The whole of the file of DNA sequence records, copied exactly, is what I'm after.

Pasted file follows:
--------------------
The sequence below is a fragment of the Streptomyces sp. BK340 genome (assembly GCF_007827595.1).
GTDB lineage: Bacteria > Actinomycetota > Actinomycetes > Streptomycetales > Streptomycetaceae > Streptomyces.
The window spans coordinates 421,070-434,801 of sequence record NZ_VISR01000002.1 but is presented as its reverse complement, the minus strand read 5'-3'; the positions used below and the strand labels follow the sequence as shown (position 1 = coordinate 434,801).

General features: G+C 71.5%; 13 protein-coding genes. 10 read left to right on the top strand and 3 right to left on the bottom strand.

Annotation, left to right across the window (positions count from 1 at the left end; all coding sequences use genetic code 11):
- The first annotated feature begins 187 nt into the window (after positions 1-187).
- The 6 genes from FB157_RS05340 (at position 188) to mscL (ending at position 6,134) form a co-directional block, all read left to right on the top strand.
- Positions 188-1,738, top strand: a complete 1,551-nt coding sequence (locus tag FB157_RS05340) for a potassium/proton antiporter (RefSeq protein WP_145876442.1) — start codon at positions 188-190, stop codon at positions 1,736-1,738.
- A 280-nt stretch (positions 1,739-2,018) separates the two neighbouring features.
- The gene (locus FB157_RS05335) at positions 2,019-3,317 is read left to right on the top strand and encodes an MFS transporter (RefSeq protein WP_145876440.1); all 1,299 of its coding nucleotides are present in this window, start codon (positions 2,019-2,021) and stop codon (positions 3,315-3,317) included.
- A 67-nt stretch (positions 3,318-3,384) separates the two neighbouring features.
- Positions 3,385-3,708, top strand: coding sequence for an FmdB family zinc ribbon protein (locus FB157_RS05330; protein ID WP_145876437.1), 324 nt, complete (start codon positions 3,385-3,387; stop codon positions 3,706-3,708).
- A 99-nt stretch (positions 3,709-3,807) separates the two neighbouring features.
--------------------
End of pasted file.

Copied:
The sequence below is a fragment of the Streptomyces sp. BK340 genome (assembly GCF_007827595.1).
GTDB lineage: Bacteria > Actinomycetota > Actinomycetes > Streptomycetales > Streptomycetaceae > Streptomyces.
The window spans coordinates 421,070-434,801 of sequence record NZ_VISR01000002.1 but is presented as its reverse complement, the minus strand read 5'-3'; the positions used below and the strand labels follow the sequence as shown (position 1 = coordinate 434,801).

General features: G+C 71.5%; 13 protein-coding genes. 10 read left to right on the top strand and 3 right to left on the bottom strand.

Annotation, left to right across the window (positions count from 1 at the left end; all coding sequences use genetic code 11):
- The first annotated feature begins 187 nt into the window (after positions 1-187).
- The 6 genes from FB157_RS05340 (at position 188) to mscL (ending at position 6,134) form a co-directional block, all read left to right on the top strand.
- Positions 188-1,738, top strand: a complete 1,551-nt coding sequence (locus tag FB157_RS05340) for a potassium/proton antiporter (RefSeq protein WP_145876442.1) — start codon at positions 188-190, stop codon at positions 1,736-1,738.
- A 280-nt stretch (positions 1,739-2,018) separates the two neighbouring features.
- The gene (locus FB157_RS05335) at positions 2,019-3,317 is read left to right on the top strand and encodes an MFS transporter (RefSeq protein WP_145876440.1); all 1,299 of its coding nucleotides are present in this window, start codon (positions 2,019-2,021) and stop codon (positions 3,315-3,317) included.
- A 67-nt stretch (positions 3,318-3,384) separates the two neighbouring features.
- Positions 3,385-3,708, top strand: coding sequence for an FmdB family zinc ribbon protein (locus FB157_RS05330; protein ID WP_145876437.1), 324 nt, complete (start codon positions 3,385-3,387; stop codon positions 3,706-3,708).
- A 99-nt stretch (positions 3,709-3,807) separates the two neighbouring features.